Guest post by Emily Tjaden
Emily, a long-time student with The One Year Adventure Novel, recently experienced a breakthrough in her struggle with writer’s block. We asked her to share it with us—because, let’s be honest, we all wrestle with this monster sooner or later!
If you’ve been writing stories for long, chances are good that you’ve come into contact with the bane of every author’s existence. If you haven’t, the odds of escaping the clutches of this mind-numbing beast are definitely not in your favor.
Yep, I’m talking about writer’s block. Everybody deals with it differently, but often, it’s a story-halting disaster. You can’t write. Not that you don’t know WHAT to write. You just can’t. Period.
All you hear is the antagonizing whisper in your mind, “You’re stuck. Your powers don’t work here, Author!”
I’ve wrestled writer’s block for weeks before. I mean weeks. And not because I didn’t have anything to work on. I had a novel, outlined and ready to go, but motivation was out the window and on a shuttle to Mars. This depressed me to the point of questioning my identity as an author. Should I even be doing this? What if storytelling isn’t for me?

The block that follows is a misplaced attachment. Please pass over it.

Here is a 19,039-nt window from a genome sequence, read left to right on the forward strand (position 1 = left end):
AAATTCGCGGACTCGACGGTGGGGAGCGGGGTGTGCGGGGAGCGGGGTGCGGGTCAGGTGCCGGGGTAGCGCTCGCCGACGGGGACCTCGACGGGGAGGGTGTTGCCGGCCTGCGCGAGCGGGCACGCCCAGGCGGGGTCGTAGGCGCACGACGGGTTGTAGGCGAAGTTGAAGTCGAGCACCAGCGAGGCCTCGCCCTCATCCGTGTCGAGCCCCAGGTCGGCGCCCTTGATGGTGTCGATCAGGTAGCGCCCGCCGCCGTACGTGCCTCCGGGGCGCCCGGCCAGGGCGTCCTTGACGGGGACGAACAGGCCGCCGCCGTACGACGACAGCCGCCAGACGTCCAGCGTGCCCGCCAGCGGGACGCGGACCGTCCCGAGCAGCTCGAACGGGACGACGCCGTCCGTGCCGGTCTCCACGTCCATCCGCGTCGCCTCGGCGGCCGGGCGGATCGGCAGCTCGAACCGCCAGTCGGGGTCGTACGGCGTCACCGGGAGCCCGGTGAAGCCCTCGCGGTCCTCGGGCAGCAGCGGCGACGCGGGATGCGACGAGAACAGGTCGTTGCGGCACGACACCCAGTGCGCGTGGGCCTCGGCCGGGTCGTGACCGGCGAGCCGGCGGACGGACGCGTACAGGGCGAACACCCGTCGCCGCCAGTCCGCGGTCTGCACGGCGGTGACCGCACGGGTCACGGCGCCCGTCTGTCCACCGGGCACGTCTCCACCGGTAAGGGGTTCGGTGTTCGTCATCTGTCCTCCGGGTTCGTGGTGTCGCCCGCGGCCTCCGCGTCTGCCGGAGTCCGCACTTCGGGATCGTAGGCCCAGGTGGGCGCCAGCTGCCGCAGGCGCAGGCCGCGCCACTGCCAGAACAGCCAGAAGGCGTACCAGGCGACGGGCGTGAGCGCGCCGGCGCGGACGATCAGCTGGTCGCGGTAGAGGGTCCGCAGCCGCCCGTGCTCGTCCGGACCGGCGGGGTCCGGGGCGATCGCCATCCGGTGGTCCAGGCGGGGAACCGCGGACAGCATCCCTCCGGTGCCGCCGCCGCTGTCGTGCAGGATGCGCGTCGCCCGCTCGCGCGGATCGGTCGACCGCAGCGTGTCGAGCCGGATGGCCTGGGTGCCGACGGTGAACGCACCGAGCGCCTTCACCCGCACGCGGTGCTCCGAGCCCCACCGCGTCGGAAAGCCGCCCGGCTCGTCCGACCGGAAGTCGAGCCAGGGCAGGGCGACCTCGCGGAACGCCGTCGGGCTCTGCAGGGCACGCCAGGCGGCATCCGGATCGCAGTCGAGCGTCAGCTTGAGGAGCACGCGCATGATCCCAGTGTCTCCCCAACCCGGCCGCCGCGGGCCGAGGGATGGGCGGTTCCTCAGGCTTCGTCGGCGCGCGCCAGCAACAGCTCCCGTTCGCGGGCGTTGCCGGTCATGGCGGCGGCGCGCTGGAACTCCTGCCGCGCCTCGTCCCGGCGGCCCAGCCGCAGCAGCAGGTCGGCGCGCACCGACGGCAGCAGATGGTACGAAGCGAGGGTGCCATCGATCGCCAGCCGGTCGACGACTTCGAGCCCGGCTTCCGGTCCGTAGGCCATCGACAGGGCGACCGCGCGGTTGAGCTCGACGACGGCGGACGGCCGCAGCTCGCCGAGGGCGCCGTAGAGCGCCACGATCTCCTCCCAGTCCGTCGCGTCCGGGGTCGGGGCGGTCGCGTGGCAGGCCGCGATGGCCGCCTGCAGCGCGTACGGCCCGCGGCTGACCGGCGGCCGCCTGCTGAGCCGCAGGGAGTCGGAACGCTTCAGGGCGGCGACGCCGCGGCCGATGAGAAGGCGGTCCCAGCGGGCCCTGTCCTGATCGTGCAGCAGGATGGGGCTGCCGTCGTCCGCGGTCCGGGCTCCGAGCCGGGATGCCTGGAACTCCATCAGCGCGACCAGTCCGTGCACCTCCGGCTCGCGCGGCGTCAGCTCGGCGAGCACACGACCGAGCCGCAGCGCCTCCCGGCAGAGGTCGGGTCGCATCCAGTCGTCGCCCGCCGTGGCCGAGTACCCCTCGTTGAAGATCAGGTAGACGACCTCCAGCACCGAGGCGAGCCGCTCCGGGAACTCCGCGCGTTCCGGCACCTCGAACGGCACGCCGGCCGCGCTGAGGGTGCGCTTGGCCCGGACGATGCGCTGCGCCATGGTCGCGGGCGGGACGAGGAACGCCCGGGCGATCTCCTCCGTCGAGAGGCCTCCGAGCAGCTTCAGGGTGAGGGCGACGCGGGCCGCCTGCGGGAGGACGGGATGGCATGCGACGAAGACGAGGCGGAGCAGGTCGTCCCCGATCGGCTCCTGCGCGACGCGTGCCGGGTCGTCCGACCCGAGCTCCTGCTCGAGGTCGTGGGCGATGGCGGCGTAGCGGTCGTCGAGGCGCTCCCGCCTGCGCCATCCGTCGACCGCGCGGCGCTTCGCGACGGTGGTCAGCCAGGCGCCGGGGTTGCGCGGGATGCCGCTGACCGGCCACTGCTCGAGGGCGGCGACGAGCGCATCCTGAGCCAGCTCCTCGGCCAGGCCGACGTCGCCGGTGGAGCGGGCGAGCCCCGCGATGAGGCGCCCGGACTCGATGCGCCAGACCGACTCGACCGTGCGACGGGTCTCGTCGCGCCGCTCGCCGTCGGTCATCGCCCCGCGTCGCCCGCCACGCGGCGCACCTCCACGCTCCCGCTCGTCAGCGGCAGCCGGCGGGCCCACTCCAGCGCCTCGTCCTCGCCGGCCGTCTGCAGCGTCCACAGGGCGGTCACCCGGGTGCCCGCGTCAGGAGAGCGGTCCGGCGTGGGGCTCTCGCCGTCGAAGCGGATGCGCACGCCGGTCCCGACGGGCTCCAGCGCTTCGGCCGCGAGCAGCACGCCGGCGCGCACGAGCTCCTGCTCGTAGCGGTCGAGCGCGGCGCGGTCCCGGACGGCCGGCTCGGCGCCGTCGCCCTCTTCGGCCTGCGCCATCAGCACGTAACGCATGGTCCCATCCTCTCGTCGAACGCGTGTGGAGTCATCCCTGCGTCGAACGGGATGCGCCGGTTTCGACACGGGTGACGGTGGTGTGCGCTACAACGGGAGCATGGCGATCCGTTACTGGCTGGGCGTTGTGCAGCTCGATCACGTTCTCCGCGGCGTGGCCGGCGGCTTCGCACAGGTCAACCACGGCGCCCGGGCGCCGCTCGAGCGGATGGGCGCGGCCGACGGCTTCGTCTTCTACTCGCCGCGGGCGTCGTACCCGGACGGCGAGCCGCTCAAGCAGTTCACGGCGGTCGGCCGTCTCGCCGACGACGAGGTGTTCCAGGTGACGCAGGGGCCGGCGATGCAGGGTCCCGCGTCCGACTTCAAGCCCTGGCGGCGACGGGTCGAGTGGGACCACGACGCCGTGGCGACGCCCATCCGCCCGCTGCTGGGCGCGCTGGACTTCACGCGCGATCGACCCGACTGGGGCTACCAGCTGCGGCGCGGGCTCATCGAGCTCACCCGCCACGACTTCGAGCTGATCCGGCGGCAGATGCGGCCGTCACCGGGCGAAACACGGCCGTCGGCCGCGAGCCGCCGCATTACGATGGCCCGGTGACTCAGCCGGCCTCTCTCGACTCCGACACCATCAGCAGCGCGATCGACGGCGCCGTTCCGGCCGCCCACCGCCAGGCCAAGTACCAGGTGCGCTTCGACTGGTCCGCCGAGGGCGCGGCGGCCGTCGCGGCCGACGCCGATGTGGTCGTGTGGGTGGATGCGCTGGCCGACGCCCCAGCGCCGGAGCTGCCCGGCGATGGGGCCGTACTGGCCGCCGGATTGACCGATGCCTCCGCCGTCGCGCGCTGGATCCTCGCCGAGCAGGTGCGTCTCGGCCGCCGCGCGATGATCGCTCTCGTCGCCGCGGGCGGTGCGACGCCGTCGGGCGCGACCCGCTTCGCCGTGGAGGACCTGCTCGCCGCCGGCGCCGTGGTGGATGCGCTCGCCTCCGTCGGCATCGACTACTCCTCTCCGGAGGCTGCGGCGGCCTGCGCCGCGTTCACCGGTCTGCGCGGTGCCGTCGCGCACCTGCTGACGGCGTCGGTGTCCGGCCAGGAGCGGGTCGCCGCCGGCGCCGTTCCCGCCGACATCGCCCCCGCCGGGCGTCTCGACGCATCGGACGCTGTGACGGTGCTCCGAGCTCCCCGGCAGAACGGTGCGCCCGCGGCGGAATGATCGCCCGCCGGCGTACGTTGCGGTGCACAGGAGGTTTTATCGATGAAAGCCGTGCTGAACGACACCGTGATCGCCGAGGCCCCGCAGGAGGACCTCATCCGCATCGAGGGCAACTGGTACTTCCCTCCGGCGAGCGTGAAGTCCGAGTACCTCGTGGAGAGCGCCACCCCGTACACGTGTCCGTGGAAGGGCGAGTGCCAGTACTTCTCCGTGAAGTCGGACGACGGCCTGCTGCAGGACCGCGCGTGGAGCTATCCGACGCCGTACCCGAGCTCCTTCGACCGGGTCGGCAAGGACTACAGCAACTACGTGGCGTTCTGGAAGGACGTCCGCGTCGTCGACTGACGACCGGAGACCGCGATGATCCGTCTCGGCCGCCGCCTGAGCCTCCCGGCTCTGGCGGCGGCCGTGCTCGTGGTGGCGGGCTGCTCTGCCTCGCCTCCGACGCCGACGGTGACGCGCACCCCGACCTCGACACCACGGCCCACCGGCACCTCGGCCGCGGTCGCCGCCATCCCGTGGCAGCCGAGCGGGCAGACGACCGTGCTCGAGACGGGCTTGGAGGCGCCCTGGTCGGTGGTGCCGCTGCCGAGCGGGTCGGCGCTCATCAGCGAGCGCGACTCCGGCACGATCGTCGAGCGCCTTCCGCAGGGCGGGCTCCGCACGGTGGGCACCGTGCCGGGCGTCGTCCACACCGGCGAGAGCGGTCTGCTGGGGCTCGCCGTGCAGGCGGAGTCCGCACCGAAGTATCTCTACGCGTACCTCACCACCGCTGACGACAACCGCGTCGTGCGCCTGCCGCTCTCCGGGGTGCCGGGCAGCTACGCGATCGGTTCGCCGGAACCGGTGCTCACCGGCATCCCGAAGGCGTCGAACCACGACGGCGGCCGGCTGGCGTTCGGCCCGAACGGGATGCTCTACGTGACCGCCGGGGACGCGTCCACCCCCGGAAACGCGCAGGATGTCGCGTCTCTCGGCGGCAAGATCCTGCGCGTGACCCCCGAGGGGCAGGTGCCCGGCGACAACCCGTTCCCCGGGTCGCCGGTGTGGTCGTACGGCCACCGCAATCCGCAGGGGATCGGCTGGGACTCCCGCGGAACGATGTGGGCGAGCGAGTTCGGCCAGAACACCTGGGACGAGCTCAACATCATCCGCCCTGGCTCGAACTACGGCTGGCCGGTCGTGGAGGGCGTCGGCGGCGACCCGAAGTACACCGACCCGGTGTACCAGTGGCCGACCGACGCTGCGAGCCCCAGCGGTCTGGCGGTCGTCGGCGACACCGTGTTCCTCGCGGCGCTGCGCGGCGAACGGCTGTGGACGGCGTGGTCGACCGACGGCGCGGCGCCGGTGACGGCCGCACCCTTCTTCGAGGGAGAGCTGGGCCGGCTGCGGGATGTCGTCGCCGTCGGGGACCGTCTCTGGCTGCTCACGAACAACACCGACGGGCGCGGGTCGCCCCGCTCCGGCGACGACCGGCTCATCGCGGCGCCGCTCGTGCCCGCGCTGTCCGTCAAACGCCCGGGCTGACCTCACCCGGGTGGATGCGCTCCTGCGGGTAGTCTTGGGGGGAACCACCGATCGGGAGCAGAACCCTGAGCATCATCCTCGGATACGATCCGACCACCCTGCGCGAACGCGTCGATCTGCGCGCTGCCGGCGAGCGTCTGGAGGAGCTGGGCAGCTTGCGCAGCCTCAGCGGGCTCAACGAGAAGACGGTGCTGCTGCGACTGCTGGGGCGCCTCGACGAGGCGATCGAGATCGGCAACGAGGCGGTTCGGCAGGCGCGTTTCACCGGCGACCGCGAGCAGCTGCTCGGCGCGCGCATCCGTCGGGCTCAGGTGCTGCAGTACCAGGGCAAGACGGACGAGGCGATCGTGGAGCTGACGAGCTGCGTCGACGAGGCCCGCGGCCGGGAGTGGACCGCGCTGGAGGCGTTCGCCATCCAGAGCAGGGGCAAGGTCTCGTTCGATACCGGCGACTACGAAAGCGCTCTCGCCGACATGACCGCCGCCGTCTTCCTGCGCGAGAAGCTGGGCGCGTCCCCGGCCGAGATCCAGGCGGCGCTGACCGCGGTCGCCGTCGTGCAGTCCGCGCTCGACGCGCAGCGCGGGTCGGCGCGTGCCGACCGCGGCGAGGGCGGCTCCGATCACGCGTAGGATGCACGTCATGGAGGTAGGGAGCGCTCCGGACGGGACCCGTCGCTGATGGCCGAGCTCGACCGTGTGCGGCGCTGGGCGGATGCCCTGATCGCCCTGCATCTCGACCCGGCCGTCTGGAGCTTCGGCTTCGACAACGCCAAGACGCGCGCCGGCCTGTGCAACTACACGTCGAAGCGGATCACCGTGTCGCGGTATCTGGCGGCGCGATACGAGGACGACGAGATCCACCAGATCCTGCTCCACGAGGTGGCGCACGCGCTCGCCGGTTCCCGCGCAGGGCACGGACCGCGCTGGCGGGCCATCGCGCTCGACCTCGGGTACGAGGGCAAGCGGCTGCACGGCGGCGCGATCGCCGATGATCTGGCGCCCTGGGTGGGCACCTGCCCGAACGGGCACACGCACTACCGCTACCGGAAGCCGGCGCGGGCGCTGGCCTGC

How many of you know what I’m talking about?
This frustrated me, and I began looking for ways to fight back—to beat writer’s block. I searched Pinterest; I read articles, blog posts, and comments; and virtually every time, I hit the exact same phrase: “Just write.”
“Awwwww, wut???” These people make it sound so EASY. As if hearing “just write” summons magical bursts of inspiration from above. Because it doesn’t. In fact, the words “Just write” make me feel like doing a face-keyboard.
I began to wonder what was keeping me from “just writing.” It wasn’t as if I was out of ideas. Quite the contrary. So what was it? Why did trying to find motivation feel like walking across a hard floor covered with Legos? (If you’ve ever done that, you have my condolences.)
What Is Writer’s Block?
Calling a friend, I asked, “What is writer’s block?” Because, essentially, I didn’t know. So far, my experience amounted to, “You know that incredible urge people get when staring at a blank screen to just…put words on it?…..I don’t have it.”